So, here are some measures to take to reap the maximum benefits of composting shrimp shells:

  • Avoid shrimp meat and other dairy products in the compost as they will attract pests, which will hamper the composting process.
  • Avoid fecal matter or painted wood chips as they contain chemicals that intoxicate the soil.
  • Add sufficient water to the compost. Too little water can arrest decomposition, while too much water can make the compost a slimy mess, rot the shells, and kill the microbes.

Different Ways to Use Shrimp Shells for Plants

If you don’t have composting set up at your home, relax! There are other ways to use shrimp shells for plant growth!

  • Top-dress: You can sprinkle the shrimp shell powder directly on the ground near the roots. This is an easy and effective way to use the shells, but it might attract pests.
  • Apply with Top Soil: You can apply a layer of shrimp shells (powdered form preferred) and mix it well in the top few inches of the soil. 

So, don’t get confused about what to do with the shells after having the shrimps. Simply make a shrimp stock first, and prepare the next dish for you and your plants.

Are all shellfish good for composting?

Yes, shellfish are good for composting as their exoskeleton consists of chitin and calcium carbonate, both beneficial for plants.

Can we add shrimp shells to vermicompost?

Earthworms are fragile creatures, so it is better to feed a small number of shrimp shells to the earthworms first. Some earthworms might use them for nutrients.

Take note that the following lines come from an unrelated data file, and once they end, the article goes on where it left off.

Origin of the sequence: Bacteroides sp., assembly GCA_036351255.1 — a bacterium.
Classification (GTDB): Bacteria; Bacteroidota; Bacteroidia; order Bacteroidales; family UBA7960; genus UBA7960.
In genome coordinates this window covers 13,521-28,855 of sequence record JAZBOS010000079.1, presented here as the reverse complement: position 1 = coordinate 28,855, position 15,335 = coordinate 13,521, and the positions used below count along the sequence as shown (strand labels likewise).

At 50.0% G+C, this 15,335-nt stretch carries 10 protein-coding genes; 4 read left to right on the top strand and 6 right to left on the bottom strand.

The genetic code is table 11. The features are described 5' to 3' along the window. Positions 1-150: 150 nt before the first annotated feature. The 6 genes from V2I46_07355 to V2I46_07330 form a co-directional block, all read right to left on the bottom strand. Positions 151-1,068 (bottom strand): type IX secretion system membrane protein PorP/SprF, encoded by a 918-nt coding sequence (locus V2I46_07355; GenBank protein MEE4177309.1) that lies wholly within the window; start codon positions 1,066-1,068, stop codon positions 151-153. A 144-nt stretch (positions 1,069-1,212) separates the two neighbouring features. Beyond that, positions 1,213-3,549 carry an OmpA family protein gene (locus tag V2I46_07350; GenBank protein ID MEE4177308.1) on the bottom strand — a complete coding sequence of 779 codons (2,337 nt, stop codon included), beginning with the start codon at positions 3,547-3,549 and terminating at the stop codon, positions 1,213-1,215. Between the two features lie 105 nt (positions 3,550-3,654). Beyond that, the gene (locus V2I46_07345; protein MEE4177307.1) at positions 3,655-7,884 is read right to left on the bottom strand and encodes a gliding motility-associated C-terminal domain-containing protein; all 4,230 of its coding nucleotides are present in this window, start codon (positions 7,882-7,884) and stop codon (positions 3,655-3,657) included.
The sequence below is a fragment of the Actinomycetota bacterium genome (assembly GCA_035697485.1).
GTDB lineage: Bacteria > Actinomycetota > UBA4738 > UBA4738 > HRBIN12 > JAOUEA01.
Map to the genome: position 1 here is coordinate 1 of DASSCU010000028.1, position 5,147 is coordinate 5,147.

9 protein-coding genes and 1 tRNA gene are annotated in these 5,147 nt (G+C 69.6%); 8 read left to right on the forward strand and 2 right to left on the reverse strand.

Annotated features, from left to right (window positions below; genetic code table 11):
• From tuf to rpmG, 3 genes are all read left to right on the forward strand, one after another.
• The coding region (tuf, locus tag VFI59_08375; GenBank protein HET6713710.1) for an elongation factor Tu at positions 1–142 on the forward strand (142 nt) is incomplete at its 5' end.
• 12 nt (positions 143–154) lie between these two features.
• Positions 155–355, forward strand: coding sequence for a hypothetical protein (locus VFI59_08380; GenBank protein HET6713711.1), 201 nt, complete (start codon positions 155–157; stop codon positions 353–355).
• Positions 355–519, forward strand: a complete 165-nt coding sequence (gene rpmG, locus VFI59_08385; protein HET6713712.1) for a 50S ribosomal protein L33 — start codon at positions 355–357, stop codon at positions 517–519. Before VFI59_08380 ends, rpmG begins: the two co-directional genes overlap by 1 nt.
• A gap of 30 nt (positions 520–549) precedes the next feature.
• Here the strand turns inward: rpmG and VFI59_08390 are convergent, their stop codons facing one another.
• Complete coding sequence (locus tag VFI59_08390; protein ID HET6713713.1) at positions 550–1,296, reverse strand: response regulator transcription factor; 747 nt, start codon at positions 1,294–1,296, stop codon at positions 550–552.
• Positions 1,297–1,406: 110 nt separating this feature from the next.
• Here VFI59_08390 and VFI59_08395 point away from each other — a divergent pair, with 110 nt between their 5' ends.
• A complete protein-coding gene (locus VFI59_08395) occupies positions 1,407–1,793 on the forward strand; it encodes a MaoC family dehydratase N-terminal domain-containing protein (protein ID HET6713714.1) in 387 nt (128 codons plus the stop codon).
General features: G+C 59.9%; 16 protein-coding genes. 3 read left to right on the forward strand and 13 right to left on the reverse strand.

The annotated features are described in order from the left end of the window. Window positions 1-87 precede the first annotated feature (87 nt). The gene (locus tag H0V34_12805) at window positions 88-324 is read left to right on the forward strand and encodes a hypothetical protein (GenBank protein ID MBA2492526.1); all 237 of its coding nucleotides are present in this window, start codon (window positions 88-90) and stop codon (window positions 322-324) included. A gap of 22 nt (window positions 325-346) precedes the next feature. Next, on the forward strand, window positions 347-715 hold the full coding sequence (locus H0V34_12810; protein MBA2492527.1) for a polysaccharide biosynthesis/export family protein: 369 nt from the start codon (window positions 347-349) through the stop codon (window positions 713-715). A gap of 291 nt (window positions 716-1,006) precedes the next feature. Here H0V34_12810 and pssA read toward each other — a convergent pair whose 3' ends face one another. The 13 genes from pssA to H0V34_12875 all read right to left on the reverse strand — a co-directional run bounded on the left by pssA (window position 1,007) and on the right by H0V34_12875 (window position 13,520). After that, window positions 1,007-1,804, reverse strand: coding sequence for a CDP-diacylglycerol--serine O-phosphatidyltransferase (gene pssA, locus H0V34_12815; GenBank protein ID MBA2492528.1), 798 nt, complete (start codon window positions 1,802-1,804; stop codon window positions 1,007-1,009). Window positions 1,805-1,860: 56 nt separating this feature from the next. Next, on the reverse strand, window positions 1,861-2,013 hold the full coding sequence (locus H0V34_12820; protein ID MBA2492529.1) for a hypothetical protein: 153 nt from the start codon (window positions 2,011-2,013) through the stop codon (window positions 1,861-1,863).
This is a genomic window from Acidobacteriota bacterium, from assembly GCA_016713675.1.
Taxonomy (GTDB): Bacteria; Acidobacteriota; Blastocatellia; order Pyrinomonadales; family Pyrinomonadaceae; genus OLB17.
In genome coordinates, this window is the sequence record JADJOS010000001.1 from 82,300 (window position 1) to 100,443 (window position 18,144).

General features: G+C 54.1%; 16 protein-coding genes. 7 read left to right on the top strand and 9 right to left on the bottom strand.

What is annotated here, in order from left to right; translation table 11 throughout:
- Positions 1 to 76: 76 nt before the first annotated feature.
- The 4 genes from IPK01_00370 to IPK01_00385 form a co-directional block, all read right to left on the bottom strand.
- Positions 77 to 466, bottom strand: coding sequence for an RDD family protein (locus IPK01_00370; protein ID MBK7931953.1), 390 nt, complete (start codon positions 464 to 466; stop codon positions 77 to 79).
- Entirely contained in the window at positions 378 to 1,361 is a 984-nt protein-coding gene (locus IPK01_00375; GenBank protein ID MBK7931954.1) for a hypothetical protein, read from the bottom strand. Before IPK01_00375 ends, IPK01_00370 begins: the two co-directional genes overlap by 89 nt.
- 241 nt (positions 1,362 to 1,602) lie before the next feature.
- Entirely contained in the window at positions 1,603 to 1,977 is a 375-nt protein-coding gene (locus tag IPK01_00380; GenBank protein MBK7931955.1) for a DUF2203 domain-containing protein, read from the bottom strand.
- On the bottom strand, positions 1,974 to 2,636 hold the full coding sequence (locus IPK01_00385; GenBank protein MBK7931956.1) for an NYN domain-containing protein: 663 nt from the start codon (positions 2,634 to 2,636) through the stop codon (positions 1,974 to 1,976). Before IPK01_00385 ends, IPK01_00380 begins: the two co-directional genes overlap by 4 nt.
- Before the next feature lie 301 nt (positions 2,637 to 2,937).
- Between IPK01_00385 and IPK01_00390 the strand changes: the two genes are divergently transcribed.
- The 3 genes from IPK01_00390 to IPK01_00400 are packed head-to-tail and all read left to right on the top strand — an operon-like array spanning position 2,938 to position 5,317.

How long does it take to decompose shrimp shells?

Shrimp shells take up to a year when composted as a whole. But hot composting can make the process faster, and shrimp shells can decompose in a few months.

Can we pour shrimp broth into garden soil?

Yes, you can pour shrimp broth into garden soil. Just make sure it isn’t hot and doesn’t have salt or seasonings in it.

Can we put shrimp heads in our compost?

Yes, you can add shrimp heads to the compost. Make sure to avoid meat.

Well, this makes you an expert at making use of shrimp shells. They are extremely beneficial, so why not cook them to perfection and then compost them to perfection?

Eggshells are other food scraps that usually end up in the trash bin. So, if you have a lot of eggshells waiting to be reused, you must consider composting them. But can you compost eggshells? Join us to learn more!